UK real estate stocks have seen more than £6.2bn wiped off their value since the start of the year amid a global stock market rout triggered by the falling oil price and China’s economic slowdown.
Stock markets around the world have been in free fall this month. Although mining and energy stocks have been hit the hardest, property companies have also taken a battering.
By mid-afternoon on Wednesday, with stocks falling sharply across the London Stock Exchange, UK real estate shares were down 9.7% on the start of the year. Relative to the FTSE All-Share, they have also fallen 2%.
Companies focused on the central London office market have suffered more than most. Derwent London shares have fallen more than 14% so far this year and Great Portland Estates is down about 12%. The upshot is that many companies are now trading at a significant discount to net asset value (NAV). British Land, which this week reported strong lettings figures for the third quarter, was trading at a discount of more than 22% to NAV.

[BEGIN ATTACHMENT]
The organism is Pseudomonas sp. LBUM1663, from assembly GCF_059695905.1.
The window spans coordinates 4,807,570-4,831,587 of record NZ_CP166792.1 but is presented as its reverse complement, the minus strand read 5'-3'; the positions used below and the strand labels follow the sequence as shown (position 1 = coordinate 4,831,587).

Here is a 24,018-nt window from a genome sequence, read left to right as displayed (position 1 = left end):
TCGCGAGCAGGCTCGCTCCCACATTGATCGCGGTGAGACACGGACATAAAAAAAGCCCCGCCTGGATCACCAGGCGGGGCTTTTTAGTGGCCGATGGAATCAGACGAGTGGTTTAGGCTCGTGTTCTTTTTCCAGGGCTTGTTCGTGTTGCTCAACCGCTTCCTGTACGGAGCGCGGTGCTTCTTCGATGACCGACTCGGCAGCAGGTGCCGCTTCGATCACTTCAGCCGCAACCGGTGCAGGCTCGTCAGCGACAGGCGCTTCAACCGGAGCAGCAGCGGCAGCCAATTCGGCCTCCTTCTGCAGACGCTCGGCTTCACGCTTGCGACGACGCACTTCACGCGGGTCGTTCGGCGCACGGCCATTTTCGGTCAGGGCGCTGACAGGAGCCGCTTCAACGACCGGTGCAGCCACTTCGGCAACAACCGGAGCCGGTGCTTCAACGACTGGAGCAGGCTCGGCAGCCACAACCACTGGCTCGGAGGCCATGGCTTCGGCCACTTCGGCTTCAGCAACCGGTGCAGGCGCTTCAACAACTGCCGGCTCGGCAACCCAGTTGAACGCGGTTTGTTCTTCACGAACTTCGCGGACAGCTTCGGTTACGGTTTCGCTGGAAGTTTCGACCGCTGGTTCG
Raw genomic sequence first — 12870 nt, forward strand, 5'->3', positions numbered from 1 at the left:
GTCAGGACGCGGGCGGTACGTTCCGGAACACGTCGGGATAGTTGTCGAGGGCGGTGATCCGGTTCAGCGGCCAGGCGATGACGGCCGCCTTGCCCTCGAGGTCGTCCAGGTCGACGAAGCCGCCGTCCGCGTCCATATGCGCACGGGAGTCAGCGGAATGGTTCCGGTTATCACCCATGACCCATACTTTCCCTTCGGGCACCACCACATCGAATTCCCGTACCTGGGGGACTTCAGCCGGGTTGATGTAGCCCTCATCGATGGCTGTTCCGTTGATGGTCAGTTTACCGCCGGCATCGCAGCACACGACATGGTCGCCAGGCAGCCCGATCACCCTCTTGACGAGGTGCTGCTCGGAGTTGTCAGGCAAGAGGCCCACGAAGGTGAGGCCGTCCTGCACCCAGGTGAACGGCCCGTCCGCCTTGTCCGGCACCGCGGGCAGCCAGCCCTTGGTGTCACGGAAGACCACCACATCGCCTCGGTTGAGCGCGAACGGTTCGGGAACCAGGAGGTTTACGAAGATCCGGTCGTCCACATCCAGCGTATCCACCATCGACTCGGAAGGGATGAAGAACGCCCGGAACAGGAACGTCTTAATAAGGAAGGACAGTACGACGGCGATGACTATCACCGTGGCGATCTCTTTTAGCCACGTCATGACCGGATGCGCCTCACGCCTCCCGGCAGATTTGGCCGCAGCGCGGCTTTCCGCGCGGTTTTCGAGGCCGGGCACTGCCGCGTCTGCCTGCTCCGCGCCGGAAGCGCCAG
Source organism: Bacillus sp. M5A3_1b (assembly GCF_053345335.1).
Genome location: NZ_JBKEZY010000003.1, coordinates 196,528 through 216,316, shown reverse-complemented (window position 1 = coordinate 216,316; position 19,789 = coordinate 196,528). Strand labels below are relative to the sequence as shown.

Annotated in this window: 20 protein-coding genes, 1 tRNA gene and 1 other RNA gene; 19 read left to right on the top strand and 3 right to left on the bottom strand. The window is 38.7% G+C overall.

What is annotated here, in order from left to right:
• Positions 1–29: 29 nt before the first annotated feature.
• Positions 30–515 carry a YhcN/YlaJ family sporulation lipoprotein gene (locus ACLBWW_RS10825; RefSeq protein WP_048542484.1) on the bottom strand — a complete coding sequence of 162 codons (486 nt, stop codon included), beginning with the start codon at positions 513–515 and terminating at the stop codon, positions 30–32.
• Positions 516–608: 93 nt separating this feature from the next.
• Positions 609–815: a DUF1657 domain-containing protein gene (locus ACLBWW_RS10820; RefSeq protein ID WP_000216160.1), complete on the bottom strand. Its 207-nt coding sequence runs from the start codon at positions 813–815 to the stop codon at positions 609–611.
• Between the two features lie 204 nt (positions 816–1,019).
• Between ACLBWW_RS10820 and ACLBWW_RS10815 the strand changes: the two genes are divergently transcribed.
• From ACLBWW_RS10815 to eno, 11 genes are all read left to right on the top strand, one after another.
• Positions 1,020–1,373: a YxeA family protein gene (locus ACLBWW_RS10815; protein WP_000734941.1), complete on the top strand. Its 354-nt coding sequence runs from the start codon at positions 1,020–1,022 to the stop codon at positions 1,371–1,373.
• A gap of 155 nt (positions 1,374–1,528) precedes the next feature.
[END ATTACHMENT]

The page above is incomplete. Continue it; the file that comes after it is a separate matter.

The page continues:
Most equity analysts consider the extent of the sell-off unjustified. Highlighting how property shares fell before Christmas ahead of the US rate hike as investors prepared for higher rates and higher global economic growth, and how they are falling now as the outlook for growth weakens, JP Morgan analyst Tim Leckie said: “It’s either one or the other, you can’t have both. We view listed property as oversold, especially in the UK.”
Speaking last week at the EPRA Insight event, Morgan Stanley analyst Bart Gysens also downplayed fears that the market had peaked. “Property values don’t fall very often and each time it coincides with excessive lending,” he said. “We are far from that now.”
One of the few dissenting voices is Jefferies analyst Mike Prew, who has argued that plummeting oil prices are bad news for rents and foreign demand for UK real estate. Since he called the top of the market in August, UK real estate shares have fallen 16.6%.